And it led to a “lively” discussion.

More than anything, the discussion was characterized by White folks (folks I love and trust) expressing confusion or anger that I thought the trial might be unfair because of the race of the selected jury.

So I had to be clear: It’s not that I think all White folks (or even the White folks in the South) are a bunch of card-carrying members of the KKK who will cheer at the chance to let a White man off the hook for murdering a Black teenager.

And there are in fact White folks out there who could see through the attempts by the defense to discredit witnesses of Color and to paint Trayvon Martin as a “thug.”

But you can bet your bottom dollar that those White folks are not on that jury.

Because just as they ensured that every single potential juror of Color save one was sent out of that courtroom, the defense would use voir dire to eliminate (without any need for an explanation, may I remind you) any White juror that they think has a critical understanding of race and racism in the United States.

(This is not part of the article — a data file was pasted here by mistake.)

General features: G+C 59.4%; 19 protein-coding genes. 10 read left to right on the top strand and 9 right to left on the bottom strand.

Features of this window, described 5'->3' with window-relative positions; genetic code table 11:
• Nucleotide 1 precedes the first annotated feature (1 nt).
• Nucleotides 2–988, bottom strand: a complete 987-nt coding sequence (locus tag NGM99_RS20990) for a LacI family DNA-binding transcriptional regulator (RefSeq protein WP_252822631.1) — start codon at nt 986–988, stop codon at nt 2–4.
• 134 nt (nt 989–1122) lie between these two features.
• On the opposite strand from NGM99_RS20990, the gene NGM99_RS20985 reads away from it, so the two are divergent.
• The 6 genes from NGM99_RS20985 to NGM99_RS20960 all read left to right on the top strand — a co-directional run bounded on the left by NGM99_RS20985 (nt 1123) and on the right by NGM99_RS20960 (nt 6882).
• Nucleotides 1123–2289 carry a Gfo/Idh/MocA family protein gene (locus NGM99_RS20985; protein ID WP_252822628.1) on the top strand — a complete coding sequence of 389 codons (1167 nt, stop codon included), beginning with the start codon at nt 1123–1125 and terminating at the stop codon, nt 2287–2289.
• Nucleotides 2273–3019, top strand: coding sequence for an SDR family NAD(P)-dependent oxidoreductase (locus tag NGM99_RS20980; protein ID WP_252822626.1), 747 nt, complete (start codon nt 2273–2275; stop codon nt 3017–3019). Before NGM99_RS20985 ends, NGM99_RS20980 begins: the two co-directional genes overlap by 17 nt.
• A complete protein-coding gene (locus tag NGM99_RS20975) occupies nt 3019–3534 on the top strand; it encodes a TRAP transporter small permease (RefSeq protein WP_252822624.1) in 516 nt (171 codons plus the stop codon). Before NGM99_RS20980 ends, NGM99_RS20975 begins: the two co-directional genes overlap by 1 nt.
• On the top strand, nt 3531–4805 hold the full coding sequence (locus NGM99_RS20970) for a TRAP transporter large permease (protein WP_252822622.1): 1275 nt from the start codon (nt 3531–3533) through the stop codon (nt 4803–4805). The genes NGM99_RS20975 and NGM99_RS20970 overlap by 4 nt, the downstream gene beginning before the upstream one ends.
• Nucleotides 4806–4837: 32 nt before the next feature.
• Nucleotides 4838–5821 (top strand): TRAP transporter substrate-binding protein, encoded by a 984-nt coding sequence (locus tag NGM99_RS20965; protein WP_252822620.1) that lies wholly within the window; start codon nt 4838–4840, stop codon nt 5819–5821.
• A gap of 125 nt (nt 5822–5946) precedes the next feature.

For let’s be clear: as much as the defense tries to make this a trial about “self defense,” this is a trial about racism and the White racial frame.

And because they know this trial is about race and racism, the defense wanted to make sure that their jury was stacked with people who firmly believe the colorblind trope that  “racism would just go away if we stopped talking about race.”

In short, they were looking for the average White person.

So we need to prepare ourselves for an acquittal.

Because the fact that Zimmerman’s jury consists of 5 White people and 1 Latina tells us a few things.

1. Consensus Favors Zimmerman